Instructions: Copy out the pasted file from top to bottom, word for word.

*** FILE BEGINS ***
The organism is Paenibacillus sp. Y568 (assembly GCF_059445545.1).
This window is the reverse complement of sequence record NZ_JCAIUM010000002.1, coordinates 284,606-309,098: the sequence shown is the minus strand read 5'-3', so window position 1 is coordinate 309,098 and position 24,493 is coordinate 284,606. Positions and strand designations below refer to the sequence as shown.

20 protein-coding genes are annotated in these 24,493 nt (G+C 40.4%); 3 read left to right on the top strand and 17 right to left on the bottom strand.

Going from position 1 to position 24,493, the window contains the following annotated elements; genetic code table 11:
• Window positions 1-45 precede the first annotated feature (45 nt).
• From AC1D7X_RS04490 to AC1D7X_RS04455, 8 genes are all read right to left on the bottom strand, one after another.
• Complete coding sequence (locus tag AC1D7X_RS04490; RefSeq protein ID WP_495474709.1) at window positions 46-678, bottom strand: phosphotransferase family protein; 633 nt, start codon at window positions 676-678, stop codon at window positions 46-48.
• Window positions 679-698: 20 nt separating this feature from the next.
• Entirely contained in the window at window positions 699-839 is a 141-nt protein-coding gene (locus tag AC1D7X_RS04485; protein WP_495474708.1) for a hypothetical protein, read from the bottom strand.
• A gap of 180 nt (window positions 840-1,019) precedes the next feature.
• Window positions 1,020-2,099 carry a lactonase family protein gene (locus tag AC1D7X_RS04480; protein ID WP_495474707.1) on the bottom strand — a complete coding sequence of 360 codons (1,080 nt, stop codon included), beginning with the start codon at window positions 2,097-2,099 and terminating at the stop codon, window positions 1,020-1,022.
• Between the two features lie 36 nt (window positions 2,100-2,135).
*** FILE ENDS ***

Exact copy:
The organism is Paenibacillus sp. Y568 (assembly GCF_059445545.1).
This window is the reverse complement of sequence record NZ_JCAIUM010000002.1, coordinates 284,606-309,098: the sequence shown is the minus strand read 5'-3', so window position 1 is coordinate 309,098 and position 24,493 is coordinate 284,606. Positions and strand designations below refer to the sequence as shown.

20 protein-coding genes are annotated in these 24,493 nt (G+C 40.4%); 3 read left to right on the top strand and 17 right to left on the bottom strand.

Going from position 1 to position 24,493, the window contains the following annotated elements; genetic code table 11:
• Window positions 1-45 precede the first annotated feature (45 nt).
• From AC1D7X_RS04490 to AC1D7X_RS04455, 8 genes are all read right to left on the bottom strand, one after another.
• Complete coding sequence (locus tag AC1D7X_RS04490; RefSeq protein ID WP_495474709.1) at window positions 46-678, bottom strand: phosphotransferase family protein; 633 nt, start codon at window positions 676-678, stop codon at window positions 46-48.
• Window positions 679-698: 20 nt separating this feature from the next.
• Entirely contained in the window at window positions 699-839 is a 141-nt protein-coding gene (locus tag AC1D7X_RS04485; protein WP_495474708.1) for a hypothetical protein, read from the bottom strand.
• A gap of 180 nt (window positions 840-1,019) precedes the next feature.
• Window positions 1,020-2,099 carry a lactonase family protein gene (locus tag AC1D7X_RS04480; protein ID WP_495474707.1) on the bottom strand — a complete coding sequence of 360 codons (1,080 nt, stop codon included), beginning with the start codon at window positions 2,097-2,099 and terminating at the stop codon, window positions 1,020-1,022.
• Between the two features lie 36 nt (window positions 2,100-2,135).